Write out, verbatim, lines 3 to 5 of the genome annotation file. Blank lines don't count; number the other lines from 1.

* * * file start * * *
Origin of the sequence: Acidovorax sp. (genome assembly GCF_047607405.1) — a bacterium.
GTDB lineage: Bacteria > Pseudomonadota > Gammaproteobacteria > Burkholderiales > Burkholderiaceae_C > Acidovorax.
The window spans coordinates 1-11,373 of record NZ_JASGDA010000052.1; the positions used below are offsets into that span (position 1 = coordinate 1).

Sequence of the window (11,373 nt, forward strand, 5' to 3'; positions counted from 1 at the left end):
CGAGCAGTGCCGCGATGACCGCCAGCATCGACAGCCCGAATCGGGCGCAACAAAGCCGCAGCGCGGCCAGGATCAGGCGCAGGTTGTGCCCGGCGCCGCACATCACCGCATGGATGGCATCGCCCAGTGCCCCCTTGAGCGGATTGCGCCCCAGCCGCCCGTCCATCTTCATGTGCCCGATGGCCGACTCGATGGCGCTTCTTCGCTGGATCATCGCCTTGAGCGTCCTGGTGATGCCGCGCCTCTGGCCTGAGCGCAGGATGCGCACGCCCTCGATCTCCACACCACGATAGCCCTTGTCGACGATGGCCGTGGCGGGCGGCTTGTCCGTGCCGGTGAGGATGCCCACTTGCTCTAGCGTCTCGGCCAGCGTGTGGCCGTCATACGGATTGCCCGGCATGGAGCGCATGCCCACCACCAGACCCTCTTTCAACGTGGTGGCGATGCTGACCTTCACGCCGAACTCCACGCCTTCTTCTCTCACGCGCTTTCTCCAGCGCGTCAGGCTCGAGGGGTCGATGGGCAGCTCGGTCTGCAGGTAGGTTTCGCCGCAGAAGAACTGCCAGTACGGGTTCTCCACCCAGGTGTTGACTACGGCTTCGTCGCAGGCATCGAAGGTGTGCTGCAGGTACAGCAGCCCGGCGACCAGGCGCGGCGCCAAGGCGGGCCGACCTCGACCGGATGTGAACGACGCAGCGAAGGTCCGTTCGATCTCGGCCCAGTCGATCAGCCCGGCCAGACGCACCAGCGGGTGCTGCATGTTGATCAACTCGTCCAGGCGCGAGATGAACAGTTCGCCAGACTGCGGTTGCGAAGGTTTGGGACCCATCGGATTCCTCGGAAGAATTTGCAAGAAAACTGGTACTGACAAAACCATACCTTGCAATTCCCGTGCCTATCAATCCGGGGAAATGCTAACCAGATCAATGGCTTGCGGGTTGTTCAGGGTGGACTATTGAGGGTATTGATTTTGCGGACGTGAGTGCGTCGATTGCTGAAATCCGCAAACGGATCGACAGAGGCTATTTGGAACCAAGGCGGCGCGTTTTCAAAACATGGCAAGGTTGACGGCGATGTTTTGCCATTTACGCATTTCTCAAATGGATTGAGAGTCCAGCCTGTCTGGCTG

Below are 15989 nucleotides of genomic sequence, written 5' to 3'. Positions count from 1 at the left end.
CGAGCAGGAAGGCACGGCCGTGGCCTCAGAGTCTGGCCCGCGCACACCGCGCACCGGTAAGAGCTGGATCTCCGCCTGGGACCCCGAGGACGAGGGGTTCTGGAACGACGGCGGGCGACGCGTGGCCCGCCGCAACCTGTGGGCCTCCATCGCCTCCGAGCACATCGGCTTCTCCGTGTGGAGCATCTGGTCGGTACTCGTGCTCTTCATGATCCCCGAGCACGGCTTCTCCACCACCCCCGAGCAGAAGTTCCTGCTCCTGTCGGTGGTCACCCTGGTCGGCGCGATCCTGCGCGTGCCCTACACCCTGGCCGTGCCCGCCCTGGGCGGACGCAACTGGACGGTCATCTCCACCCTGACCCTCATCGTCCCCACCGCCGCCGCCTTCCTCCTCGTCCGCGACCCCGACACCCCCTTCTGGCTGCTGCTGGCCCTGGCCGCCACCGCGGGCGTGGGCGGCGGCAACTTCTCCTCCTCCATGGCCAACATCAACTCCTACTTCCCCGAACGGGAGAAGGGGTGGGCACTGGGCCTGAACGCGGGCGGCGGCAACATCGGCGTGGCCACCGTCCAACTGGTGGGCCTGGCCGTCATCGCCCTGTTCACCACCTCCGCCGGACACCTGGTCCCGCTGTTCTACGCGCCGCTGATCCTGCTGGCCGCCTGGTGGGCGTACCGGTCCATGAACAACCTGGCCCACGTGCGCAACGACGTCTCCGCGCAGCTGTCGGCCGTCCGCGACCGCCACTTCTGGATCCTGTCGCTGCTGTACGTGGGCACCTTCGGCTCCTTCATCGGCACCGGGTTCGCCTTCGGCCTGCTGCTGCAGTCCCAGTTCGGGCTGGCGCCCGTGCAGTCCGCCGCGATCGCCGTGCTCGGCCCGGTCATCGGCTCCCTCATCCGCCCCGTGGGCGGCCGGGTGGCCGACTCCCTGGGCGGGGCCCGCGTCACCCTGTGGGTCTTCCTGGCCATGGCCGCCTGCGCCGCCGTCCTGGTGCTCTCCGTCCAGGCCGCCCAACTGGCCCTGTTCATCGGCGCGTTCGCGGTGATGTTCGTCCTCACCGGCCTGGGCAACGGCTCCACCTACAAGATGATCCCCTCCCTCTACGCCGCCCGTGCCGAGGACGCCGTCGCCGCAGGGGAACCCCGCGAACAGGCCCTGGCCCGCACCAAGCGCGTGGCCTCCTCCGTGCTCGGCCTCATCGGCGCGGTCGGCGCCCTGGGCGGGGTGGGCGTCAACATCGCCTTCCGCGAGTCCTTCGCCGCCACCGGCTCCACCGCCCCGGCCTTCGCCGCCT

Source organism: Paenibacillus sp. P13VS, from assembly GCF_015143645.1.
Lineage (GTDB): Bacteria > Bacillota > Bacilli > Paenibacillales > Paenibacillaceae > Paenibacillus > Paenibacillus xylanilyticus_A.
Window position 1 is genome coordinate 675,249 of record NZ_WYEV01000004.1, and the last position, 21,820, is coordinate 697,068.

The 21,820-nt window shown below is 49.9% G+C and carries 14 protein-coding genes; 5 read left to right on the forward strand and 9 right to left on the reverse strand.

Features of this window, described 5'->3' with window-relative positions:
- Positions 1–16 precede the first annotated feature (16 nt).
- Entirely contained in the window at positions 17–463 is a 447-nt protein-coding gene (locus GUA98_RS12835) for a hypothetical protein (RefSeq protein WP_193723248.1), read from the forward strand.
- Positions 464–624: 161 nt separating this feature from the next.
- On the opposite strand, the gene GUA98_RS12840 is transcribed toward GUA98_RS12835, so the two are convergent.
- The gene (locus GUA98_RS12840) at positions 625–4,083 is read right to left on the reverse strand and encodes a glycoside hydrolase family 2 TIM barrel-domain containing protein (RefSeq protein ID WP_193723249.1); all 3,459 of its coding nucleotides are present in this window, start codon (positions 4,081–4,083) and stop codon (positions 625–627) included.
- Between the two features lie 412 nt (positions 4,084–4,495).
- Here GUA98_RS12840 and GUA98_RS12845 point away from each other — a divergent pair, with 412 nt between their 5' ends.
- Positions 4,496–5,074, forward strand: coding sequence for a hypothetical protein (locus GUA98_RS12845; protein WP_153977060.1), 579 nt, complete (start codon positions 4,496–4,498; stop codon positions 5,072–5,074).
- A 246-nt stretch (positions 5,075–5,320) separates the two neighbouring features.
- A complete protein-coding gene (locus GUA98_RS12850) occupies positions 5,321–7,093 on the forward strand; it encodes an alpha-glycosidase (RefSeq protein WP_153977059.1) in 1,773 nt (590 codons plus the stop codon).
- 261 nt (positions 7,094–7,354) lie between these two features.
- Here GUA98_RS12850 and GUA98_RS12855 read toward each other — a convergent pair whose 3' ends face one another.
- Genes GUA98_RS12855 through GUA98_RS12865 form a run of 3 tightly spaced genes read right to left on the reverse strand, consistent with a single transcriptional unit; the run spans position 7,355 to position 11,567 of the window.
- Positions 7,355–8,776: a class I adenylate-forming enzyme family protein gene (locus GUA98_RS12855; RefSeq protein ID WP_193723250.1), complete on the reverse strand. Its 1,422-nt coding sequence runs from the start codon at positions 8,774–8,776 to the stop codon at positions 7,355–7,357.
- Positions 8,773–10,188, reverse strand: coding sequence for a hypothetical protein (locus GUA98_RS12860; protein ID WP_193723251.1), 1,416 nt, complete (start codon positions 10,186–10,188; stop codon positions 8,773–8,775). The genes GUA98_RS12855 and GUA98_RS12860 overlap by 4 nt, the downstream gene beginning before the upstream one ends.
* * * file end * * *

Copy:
The window spans coordinates 1-11,373 of record NZ_JASGDA010000052.1; the positions used below are offsets into that span (position 1 = coordinate 1).

Sequence of the window (11,373 nt, forward strand, 5' to 3'; positions counted from 1 at the left end):
CGAGCAGTGCCGCGATGACCGCCAGCATCGACAGCCCGAATCGGGCGCAACAAAGCCGCAGCGCGGCCAGGATCAGGCGCAGGTTGTGCCCGGCGCCGCACATCACCGCATGGATGGCATCGCCCAGTGCCCCCTTGAGCGGATTGCGCCCCAGCCGCCCGTCCATCTTCATGTGCCCGATGGCCGACTCGATGGCGCTTCTTCGCTGGATCATCGCCTTGAGCGTCCTGGTGATGCCGCGCCTCTGGCCTGAGCGCAGGATGCGCACGCCCTCGATCTCCACACCACGATAGCCCTTGTCGACGATGGCCGTGGCGGGCGGCTTGTCCGTGCCGGTGAGGATGCCCACTTGCTCTAGCGTCTCGGCCAGCGTGTGGCCGTCATACGGATTGCCCGGCATGGAGCGCATGCCCACCACCAGACCCTCTTTCAACGTGGTGGCGATGCTGACCTTCACGCCGAACTCCACGCCTTCTTCTCTCACGCGCTTTCTCCAGCGCGTCAGGCTCGAGGGGTCGATGGGCAGCTCGGTCTGCAGGTAGGTTTCGCCGCAGAAGAACTGCCAGTACGGGTTCTCCACCCAGGTGTTGACTACGGCTTCGTCGCAGGCATCGAAGGTGTGCTGCAGGTACAGCAGCCCGGCGACCAGGCGCGGCGCCAAGGCGGGCCGACCTCGACCGGATGTGAACGACGCAGCGAAGGTCCGTTCGATCTCGGCCCAGTCGATCAGCCCGGCCAGACGCACCAGCGGGTGCTGCATGTTGATCAACTCGTCCAGGCGCGAGATGAACAGTTCGCCAGACTGCGGTTGCGAAGGTTTGGGACCCATCGGATTCCTCGGAAGAATTTGCAAGAAAACTGGTACTGACAAAACCATACCTTGCAATTCCCGTGCCTATCAATCCGGGGAAATGCTAACCAGATCAATGGCTTGCGGGTTGTTCAGGGTGGACTATTGAGGGTATTGATTTTGCGGACGTGAGTGCGTCGATTGCTGAAATCCGCAAACGGATCGACAGAGGCTATTTGGAACCAAGGCGGCGCGTTTTCAAAACATGGCAAGGTTGACGGCGATGTTTTGCCATTTACGCATTTCTCAAATGGATTGAGAGTCCAGCCTGTCTGGCTG